Science and Technology - Briefs

 
Last Updated: Saturday 04 July 2015 | 02:50:09 AM

imageHEALTH SCIENCES
Mutation across generations

Deficiency of folic acid during pregnancy is known to have adverse effects on the offspring. However, very little is known about how this deficiency causes health problems like spina bifida and heart abnormalities. A study on mice shows that a mutation in the gene Mtrr necessary for metabolism of folic acid not only impacts the immediate offspring but also the next four or five generations. Mtrr gene encodes an enzyme that is key to the metabolism of folic acid and, when mutated, causes effects similar to dietary folic acid deficiency. Cell, September 2013

imageBIOLOGY
Lifestyle corrupts DNA

Unhealthy lifestyle practices, such as smoking, trigger DNA methylation, a process in which methyl groups are added to DNA. Methylation impacts gene functions causing diseases and organ failure. Such gene-affecting processes (epigenetics) also affect the body’s metabolism. Scientists have identified 28 DNA alterations connected to metabolism and say the results can be used to study treatment methods for lifestsyle-induced diseases like diabetes. Human Molecular Genetics, September 20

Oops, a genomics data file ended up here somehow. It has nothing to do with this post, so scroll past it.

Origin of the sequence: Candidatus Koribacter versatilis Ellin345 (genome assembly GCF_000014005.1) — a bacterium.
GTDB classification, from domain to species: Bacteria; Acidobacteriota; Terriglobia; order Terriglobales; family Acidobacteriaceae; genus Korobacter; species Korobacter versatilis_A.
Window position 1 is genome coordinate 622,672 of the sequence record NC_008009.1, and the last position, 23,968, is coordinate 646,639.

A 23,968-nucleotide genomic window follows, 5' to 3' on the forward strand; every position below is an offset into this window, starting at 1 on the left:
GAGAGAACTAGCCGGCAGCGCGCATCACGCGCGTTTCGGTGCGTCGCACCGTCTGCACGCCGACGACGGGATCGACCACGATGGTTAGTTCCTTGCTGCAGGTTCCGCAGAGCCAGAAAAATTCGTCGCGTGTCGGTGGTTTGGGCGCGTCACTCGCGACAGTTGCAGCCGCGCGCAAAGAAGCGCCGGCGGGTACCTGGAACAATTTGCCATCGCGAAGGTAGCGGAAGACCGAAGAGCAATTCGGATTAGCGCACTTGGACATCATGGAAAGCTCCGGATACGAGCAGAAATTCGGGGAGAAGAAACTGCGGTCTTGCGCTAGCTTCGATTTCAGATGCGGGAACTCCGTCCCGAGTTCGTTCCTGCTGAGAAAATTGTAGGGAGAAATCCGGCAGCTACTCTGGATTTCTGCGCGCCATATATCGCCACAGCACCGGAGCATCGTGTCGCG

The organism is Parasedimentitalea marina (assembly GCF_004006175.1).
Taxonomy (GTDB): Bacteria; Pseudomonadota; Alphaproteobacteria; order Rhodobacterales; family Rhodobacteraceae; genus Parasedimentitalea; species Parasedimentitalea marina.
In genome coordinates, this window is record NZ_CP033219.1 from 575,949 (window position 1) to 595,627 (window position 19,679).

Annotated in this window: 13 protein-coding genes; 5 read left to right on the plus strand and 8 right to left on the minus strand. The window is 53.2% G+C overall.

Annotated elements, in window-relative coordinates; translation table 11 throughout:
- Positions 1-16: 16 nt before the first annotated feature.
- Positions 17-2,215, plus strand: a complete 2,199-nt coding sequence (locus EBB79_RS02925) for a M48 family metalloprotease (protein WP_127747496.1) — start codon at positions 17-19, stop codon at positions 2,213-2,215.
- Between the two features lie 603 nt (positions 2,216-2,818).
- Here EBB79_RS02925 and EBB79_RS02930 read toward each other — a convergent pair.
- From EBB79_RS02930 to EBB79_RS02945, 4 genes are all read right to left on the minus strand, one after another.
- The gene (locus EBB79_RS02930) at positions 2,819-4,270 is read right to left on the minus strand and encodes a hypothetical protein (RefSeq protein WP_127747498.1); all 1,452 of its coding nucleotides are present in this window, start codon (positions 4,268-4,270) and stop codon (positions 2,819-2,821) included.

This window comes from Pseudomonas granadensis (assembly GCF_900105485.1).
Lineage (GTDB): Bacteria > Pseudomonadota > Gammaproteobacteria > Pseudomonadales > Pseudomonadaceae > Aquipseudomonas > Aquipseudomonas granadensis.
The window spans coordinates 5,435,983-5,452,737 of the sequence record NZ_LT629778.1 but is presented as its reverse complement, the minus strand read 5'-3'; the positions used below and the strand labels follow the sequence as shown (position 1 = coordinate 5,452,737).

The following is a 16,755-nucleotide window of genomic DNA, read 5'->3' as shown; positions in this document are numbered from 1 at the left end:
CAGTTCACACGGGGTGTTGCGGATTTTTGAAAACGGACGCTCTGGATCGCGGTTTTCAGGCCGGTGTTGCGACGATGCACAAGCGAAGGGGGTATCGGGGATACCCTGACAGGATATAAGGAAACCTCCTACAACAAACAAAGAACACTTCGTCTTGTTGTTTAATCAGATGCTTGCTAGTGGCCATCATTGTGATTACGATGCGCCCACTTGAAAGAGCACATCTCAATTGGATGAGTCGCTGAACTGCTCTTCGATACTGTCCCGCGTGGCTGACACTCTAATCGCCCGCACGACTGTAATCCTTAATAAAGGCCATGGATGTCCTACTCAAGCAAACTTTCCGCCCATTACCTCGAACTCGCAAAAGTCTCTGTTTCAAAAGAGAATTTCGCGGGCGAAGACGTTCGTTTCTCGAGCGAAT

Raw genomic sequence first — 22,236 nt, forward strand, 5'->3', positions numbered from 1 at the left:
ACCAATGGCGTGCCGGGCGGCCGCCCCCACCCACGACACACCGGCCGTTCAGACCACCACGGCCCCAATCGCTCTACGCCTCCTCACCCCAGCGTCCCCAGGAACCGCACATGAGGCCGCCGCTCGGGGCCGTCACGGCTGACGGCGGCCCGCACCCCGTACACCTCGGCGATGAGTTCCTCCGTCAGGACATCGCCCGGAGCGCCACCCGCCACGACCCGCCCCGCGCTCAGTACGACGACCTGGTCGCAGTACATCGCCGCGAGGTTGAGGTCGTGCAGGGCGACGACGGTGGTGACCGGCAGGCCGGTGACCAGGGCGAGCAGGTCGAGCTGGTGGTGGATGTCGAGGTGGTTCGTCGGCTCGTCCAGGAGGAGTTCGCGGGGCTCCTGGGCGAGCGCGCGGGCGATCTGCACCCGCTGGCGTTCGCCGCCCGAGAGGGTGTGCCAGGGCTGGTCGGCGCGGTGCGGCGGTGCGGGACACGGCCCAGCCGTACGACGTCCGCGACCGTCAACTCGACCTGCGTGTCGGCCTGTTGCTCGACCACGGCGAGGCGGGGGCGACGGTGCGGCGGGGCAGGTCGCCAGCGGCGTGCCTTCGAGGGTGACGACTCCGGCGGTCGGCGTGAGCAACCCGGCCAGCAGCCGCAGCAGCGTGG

imageAGRICULTURE
Say hello to nitrogen fixer

Researchers are developing a mechanism which would make plants consume less nitrogen. The key to the study is a bacteria called rhizobia. When leguminous plants interact with rhizobia, they supply it food and the bacteria, in turn, produces nitrogen which they utilise. But non-leguminous plants are “confused” when confronted with rhizobia. When such plants were subjected to a chemical signal from rhizobia, it was found that they reacted through a different mechanism. If all plants could be made to interpret the signal correctly, it might reduce the use of nitrogen fertilisers. Science, September 27

CHEMISTRY
From GHG to green fuel

Illustration of one methane molecule being adsorbed on positively charged gold molecules ranging in size from 2 to 201 atoms

Scientists have found a way to turn methane, a gas having a huge green house effect, into useful chemicals such as methanol, ethylene and formaldehyde. Methanol, being a green fuel, is of special importance. The process requires partial oxidation of methane, using gold, under low temperature and pressure. Methane is produced both naturally (through human and animal biological processes) and as a byproduct of manmade processes, such as oil refining. The Journal of Physical Chemistry Letters, August 20 (online)